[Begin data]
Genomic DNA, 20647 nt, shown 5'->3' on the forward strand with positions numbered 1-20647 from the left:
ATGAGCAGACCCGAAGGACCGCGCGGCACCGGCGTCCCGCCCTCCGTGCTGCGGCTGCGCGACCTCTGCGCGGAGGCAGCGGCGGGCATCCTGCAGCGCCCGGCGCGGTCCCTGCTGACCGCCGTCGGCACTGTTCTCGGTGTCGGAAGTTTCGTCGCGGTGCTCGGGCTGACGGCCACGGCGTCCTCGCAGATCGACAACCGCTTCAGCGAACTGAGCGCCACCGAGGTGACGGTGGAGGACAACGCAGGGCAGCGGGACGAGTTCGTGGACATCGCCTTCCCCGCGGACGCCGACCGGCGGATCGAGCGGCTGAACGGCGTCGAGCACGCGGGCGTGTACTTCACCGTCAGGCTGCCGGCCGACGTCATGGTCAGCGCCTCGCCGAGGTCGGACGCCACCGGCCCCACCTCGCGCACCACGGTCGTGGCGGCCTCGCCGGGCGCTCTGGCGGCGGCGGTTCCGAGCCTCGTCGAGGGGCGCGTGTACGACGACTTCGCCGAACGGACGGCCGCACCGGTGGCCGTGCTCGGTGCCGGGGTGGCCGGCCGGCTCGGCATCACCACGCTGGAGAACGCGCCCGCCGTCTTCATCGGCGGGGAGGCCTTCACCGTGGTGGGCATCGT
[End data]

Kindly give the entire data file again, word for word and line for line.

Genomic DNA, 20647 nt, shown 5'->3' on the forward strand with positions numbered 1-20647 from the left:
ATGAGCAGACCCGAAGGACCGCGCGGCACCGGCGTCCCGCCCTCCGTGCTGCGGCTGCGCGACCTCTGCGCGGAGGCAGCGGCGGGCATCCTGCAGCGCCCGGCGCGGTCCCTGCTGACCGCCGTCGGCACTGTTCTCGGTGTCGGAAGTTTCGTCGCGGTGCTCGGGCTGACGGCCACGGCGTCCTCGCAGATCGACAACCGCTTCAGCGAACTGAGCGCCACCGAGGTGACGGTGGAGGACAACGCAGGGCAGCGGGACGAGTTCGTGGACATCGCCTTCCCCGCGGACGCCGACCGGCGGATCGAGCGGCTGAACGGCGTCGAGCACGCGGGCGTGTACTTCACCGTCAGGCTGCCGGCCGACGTCATGGTCAGCGCCTCGCCGAGGTCGGACGCCACCGGCCCCACCTCGCGCACCACGGTCGTGGCGGCCTCGCCGGGCGCTCTGGCGGCGGCGGTTCCGAGCCTCGTCGAGGGGCGCGTGTACGACGACTTCGCCGAACGGACGGCCGCACCGGTGGCCGTGCTCGGTGCCGGGGTGGCCGGCCGGCTCGGCATCACCACGCTGGAGAACGCGCCCGCCGTCTTCATCGGCGGGGAGGCCTTCACCGTGGTGGGCATCGT